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A Balloon Makes the Lights Go Out in San Francisco, and We Ask: Just How Does That Work?

| April 26, 2013
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Mylar balloons cause hundreds of power outages a year—in Northern California alone. (somegeekintn/Flickr)

Mylar balloons cause hundreds of power outages a year—in Northern California alone. (somegeekintn/Flickr)

More than 4,700 PG&E customers in San Francisco lost power Wednesday afternoon when a bunch of Mylar balloons hit a power line. KQED happened to be one of those customers (it’s OK; essential TV and radio operations have back-up generators), so we began to selfishly wonder: How, exactly, do balloons cause power outages?

It turns out there are two ways. The first is if the balloon makes contact with two power lines. Since they’re coated with a thin layer of metal, they conduct electricity between the lines and create a short.

“It’s kind of like letting the lightning out of those wires,” explains Joe Molica, a spokesman for PG&E. (I don’t watch “Breaking Bad,” but apparently this is a notable—spoiler and profanity alert—example.)

The other way is if the balloon’s metal streamers come in contact with something else, creating a ground that the electricity travels down.

Either way the power lines can be damaged, circuit breakers trip and the power goes out. So there are two elements to restoring power: resetting the breakers and repairing any damage. On Wednesday two lines came down. PG&E got most customers’ power back within about half an hour, but 75 were in the dark for about five hours.

Balloon vs. power line incidents have more than doubled in PG&E’s territory in the past 10 years. There were nearly 300 last year, and the utility says they’re seasonal.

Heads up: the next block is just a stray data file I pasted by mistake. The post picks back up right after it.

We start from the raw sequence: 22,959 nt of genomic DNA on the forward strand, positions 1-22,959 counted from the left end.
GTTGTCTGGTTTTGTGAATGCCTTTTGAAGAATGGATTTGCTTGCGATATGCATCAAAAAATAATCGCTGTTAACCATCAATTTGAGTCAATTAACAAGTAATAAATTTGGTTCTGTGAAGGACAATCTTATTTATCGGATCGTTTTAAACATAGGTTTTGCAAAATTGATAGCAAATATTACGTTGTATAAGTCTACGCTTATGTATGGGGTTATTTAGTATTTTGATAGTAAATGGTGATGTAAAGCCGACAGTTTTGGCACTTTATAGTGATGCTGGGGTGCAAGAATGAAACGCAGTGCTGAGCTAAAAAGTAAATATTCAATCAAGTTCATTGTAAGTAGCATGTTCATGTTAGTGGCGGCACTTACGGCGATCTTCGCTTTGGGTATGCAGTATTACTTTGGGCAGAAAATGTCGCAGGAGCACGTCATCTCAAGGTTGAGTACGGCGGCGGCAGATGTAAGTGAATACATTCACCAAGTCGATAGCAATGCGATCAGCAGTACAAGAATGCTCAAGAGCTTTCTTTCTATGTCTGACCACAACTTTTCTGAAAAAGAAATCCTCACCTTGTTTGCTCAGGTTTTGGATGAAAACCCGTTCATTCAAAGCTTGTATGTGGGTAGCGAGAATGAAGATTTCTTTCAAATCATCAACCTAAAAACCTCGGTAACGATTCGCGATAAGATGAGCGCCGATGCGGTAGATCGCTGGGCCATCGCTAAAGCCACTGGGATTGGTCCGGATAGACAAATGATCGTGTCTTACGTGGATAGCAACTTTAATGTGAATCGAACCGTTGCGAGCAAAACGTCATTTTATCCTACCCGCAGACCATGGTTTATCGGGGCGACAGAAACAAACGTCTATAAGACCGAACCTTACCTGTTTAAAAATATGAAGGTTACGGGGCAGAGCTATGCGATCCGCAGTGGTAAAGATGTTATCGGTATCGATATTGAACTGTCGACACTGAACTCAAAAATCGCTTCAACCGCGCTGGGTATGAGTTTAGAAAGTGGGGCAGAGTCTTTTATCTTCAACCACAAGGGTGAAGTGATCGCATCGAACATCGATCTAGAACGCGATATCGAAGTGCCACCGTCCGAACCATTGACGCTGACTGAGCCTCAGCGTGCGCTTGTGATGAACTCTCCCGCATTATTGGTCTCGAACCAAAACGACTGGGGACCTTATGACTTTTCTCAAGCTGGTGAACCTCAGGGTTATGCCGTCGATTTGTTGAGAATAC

“The busiest time of year for these type of accidents is basically Valentine’s Day, right around Mothers’ Day and the weeks around graduation,” Molica says.

In 2008, there was a bill moving through the Legislature that would have banned metallic balloons because of the problems they cause for power companies and their customers. It was opposed by the balloon lobby—there actually is one—and eventually vetoed by then-Gov. Arnold Schwarzenegger. A 1990 state law requires that metallic balloons come with weights attached to keep them from floating away into power lines.

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About the Author ()

Molly Samuel joined KQED as an intern in 2007, and since then has worked here as a reporter, producer, director and blogger. Before becoming KQED Science’s Multimedia Producer, she was a producer for Climate Watch. Molly has also reported for NPR, KALW and High Country News, and has produced audio stories for The Encyclopedia of Life and the Oakland Museum of California. She was a fellow with the Middlebury Fellowships in Environmental Journalism and a journalist-in-residence at the National Evolutionary Synthesis Center. Molly has a degree in Ancient Greek from Oberlin College and is a co-founder of the record label True Panther Sounds. Reach Molly Samuel at msamuel@kqed.org.
  • PJ

    Is there an investigation into who let loose the balloon, and any fines assessed?

    • Molly Samuel

      I checked with Joe Molica from PG&E, and here’s what he said:

      “We do a brief investigation but generally we don’t find much but burned up balloons. However, we would not fine anyone, but rather coach them on the proper handling of these Mylar balloons!”